NOTE: This disposition is nonprecedential. United States Court of Appeals for the Federal Circuit[End Page 2009-3035]
DAVID M. JOYCE,
DEPARTMENT OF HOMELAND SECURITY,
David M. Joyce, of Oceanside, California, pro se.
Steven M. Mager, Trial Attorney, Commercial Litigation Branch, Civil Division,
United States Department of Justice, of Washington, DC, for respondent. With him on
the brief were Michael F. Hertz, Acting Assistant Attorney General, Jeanne E. Davidson,
Director, and Kirk T. Manhardt, Assistant Director.
Appealed from: Merit Systems Protection Board
NOTE: This disposition is nonprecedential.
United States Court of Appeals for the Federal Circuit
[End Page 2009-3035]
DAVID M. JOYCE,
DEPARTMENT OF HOMELAND SECURITY,
Petition for review of the Merit Systems Protection Board in SF-0752-08-0197-I-1.
DECIDED: July 8, 2009
Before MAYER, PROST, and MOORE, Circuit Judges.
David M. Joyce appeals the final decision of the Merit Systems Protection Board
sustaining his removal from his position as a Customs and Border Protection Officer
("CBPO") with the Department of Homeland Security ("DHS"). See Joyce v. Dep't of
Homeland Sec., No. SF-0752-08-0197-I-1 (Sept. 19, 2008). We affirm.
Prior to his removal, Joyce worked as a CBPO at the Los Angeles/Long Beach
Seaport, and his duties included examining cargo to find contraband, quota violations
and marking violations. Joyce served as a uniformed law enforcement officer with
responsibility for preventing terrorists and weapons of mass destruction from entering
the United States. On November 13, 2006, Joyce notified the police department that his
1999 Honda Civic had been stolen. The following day, law enforcement recovered the
vehicle, which had been parked on a street in Vista, California. Abelina Perez was
arrested at the scene and charged with theft of Joyce's vehicle.
Joyce contacted the San Diego district attorney's office nine days later and
attempted to have the charges against Perez dropped. Joyce stated that he had given
a set of keys to his car to a friend, Dan Perez, but that he did not know Abelina Perez
and "had just found out" that she was Dan Perez's daughter.
Subsequently, however, the district attorney's office determined that Joyce had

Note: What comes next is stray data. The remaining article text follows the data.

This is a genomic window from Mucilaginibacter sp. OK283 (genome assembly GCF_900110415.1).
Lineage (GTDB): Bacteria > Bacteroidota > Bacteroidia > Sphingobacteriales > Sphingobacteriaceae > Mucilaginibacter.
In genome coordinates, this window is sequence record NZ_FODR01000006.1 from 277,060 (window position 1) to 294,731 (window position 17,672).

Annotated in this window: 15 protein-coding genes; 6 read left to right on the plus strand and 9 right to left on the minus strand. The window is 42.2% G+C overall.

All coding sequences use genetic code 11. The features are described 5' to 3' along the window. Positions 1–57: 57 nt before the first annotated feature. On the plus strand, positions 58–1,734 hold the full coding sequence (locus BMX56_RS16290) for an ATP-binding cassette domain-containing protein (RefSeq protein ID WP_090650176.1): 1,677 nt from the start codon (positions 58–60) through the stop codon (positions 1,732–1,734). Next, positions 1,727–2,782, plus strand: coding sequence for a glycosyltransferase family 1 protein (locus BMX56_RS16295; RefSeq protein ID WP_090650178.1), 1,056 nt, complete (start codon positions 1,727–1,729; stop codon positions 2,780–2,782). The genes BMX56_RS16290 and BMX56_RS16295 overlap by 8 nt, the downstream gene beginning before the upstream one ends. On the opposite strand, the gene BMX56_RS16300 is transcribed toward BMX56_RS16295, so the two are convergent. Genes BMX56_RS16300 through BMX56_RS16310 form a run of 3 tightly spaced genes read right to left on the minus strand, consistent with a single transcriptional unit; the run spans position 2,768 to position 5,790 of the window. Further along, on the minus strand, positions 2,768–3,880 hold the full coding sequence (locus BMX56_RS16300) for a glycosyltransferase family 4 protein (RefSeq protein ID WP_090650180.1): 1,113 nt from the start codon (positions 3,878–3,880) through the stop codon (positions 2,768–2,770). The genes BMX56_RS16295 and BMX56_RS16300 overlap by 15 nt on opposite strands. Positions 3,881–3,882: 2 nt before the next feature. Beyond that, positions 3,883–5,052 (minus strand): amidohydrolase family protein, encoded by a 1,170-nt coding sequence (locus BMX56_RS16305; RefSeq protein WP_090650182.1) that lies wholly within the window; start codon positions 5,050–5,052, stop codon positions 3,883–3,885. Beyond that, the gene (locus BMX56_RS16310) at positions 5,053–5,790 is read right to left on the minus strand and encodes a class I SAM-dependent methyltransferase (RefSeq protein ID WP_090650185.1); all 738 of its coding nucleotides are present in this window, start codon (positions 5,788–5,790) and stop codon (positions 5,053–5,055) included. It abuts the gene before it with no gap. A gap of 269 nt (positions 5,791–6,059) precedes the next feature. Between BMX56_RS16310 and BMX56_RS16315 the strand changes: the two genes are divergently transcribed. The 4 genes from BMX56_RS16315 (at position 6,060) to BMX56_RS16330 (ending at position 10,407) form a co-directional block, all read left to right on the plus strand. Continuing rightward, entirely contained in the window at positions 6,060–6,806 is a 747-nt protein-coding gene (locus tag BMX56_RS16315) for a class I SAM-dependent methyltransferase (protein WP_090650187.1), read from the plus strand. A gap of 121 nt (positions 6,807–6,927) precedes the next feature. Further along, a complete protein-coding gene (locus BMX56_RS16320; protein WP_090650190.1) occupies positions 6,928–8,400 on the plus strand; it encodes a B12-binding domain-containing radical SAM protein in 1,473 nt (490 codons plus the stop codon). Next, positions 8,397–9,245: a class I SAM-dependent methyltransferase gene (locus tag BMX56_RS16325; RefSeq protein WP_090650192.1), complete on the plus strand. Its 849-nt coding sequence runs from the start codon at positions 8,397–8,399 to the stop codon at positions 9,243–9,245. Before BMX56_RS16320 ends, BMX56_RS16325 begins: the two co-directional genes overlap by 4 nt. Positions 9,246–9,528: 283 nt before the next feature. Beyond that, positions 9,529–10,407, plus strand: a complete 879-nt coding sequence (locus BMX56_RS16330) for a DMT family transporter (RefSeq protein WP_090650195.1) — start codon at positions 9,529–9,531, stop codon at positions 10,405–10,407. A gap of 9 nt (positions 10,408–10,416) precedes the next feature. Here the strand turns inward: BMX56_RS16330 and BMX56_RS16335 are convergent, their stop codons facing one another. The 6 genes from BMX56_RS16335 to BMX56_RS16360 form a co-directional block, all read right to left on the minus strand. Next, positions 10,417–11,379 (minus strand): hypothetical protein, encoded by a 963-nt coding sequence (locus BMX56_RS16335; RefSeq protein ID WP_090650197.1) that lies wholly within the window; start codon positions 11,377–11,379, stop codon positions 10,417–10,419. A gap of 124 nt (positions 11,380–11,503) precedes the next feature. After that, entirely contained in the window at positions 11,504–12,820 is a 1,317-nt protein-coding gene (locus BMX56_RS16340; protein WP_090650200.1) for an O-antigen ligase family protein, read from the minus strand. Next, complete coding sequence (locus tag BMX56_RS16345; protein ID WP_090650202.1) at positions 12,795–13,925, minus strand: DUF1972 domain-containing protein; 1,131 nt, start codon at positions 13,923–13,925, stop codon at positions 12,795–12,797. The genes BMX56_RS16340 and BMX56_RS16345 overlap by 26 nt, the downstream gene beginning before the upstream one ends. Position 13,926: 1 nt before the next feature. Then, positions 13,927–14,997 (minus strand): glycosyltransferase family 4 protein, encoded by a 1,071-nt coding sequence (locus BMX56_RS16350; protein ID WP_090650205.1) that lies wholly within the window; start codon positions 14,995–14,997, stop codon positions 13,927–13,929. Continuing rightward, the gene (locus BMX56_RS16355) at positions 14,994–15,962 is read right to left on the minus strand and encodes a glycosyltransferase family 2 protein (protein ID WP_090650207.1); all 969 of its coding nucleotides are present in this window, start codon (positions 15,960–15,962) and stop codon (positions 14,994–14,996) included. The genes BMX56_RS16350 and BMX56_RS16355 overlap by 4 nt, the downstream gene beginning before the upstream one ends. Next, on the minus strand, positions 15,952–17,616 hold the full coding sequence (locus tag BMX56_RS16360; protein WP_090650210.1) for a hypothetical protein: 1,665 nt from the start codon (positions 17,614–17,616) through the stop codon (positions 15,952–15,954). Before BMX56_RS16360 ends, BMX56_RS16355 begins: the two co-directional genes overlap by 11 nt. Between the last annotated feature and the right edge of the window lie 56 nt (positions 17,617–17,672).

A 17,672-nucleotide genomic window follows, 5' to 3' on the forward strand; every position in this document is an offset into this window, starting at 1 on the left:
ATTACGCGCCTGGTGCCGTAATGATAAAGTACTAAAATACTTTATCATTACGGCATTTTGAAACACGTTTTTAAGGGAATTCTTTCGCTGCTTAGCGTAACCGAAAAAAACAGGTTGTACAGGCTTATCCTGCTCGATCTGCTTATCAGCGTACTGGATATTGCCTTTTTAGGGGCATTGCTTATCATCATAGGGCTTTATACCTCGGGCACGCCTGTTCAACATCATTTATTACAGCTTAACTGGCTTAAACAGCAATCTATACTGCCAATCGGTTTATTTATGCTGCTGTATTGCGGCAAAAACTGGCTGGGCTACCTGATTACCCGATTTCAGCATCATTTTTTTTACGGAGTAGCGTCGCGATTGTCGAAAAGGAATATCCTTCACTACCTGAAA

lied when he stated that he did not know Abelina Perez. Joyce later met with officials
from the district attorney's office and confessed that Perez had "been his mistress" for
the past three years. Soon thereafter, the district attorney's office notified DHS that
Joyce "may have filed a false police report."
On December 10, 2007, DHS removed Joyce from his position. The board
sustained the removal, concluding that the agency had proven by a preponderance of
the evidence that Joyce had made a false statement to the San Diego district attorney's
office when he stated that he did not know Abelina Perez, and that he made this
statement with the intent to mislead authorities about the nature of his relationship with
Perez. Joyce then timely appealed to this court.
This court's review of a board decision is limited by statute. We must affirm such
a decision unless it is arbitrary, capricious, an abuse of discretion, otherwise not in
accordance with law, obtained without required procedures, or not supported by
2009-3035 2 substantial evidence. 5 U.S.C. § 7703(c); Fields v. Dep't of Justice, 452 F.3d 1297
1301 (Fed. Cir. 2006).
On appeal, Joyce contends that the board's determination that he made a false
statement was arbitrary and capricious. The record, however, is replete with evidence
establishing that Joyce made a false statement when he told the district attorney's office
that he did not know Abelina Perez. The official case report that DHS received from the
San Diego district attorney's office indicates that Joyce specifically stated that he did not
know Perez. Before the board, Deputy District Attorney Roy Lai confirmed the accuracy
of the report. Indeed, in a March 13, 2007, affidavit, Joyce acknowledged that he had
initially told authorities that he did not know Perez.
The board also correctly determined that Joyce made the false statement with an
intent to mislead the district attorney's office. Joyce admitted that he "was embarrassed
about the relationship [with Perez] and . . . did not want [the district attorney's office] to
know about it."
This court will defer to an agency's choice of penalty unless it is "so harsh and
unconscionably disproportionate to the offense that it amounts to an abuse of
discretion." O'Neill v. Dep't of Housing & Urban Dev., 220 F.3d 1354
, 1365 (Fed. Cir.
2000) (citations and internal quotation marks omitted). As the board correctly
determined, Joyce's "misconduct was intentional and serious, particularly given [his]
position of trust as a law enforcement officer and the fact that he made the false
statement to other . . . law enforcement officials." His misconduct caused the agency to
lose confidence in his ability to perform his duties in a responsible and trustworthy
manner. Under such circumstances, the board did not err in sustaining the agency's
decision to remove Joyce from his position.